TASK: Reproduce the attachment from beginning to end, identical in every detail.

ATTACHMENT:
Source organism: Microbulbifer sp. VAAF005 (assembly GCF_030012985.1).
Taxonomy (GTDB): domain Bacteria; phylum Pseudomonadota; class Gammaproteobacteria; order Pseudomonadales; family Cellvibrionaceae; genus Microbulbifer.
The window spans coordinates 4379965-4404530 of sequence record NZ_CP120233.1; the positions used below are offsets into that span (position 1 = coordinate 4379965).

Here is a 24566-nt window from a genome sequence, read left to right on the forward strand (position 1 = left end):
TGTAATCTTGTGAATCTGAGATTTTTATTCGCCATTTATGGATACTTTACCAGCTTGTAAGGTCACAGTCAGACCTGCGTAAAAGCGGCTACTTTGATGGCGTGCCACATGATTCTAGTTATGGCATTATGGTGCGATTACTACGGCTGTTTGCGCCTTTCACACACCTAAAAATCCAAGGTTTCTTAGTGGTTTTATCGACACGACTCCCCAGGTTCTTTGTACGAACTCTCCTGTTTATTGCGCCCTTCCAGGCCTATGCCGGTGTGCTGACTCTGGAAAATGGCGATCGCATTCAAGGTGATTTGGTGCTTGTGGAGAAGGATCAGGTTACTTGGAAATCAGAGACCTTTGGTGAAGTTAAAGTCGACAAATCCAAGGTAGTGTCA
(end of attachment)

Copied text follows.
Source organism: Microbulbifer sp. VAAF005 (assembly GCF_030012985.1).
Taxonomy (GTDB): domain Bacteria; phylum Pseudomonadota; class Gammaproteobacteria; order Pseudomonadales; family Cellvibrionaceae; genus Microbulbifer.
The window spans coordinates 4379965-4404530 of sequence record NZ_CP120233.1; the positions used below are offsets into that span (position 1 = coordinate 4379965).

Here is a 24566-nt window from a genome sequence, read left to right on the forward strand (position 1 = left end):
TGTAATCTTGTGAATCTGAGATTTTTATTCGCCATTTATGGATACTTTACCAGCTTGTAAGGTCACAGTCAGACCTGCGTAAAAGCGGCTACTTTGATGGCGTGCCACATGATTCTAGTTATGGCATTATGGTGCGATTACTACGGCTGTTTGCGCCTTTCACACACCTAAAAATCCAAGGTTTCTTAGTGGTTTTATCGACACGACTCCCCAGGTTCTTTGTACGAACTCTCCTGTTTATTGCGCCCTTCCAGGCCTATGCCGGTGTGCTGACTCTGGAAAATGGCGATCGCATTCAAGGTGATTTGGTGCTTGTGGAGAAGGATCAGGTTACTTGGAAATCAGAGACCTTTGGTGAAGTTAAAGTCGACAAATCCAAGGTAGTGTCA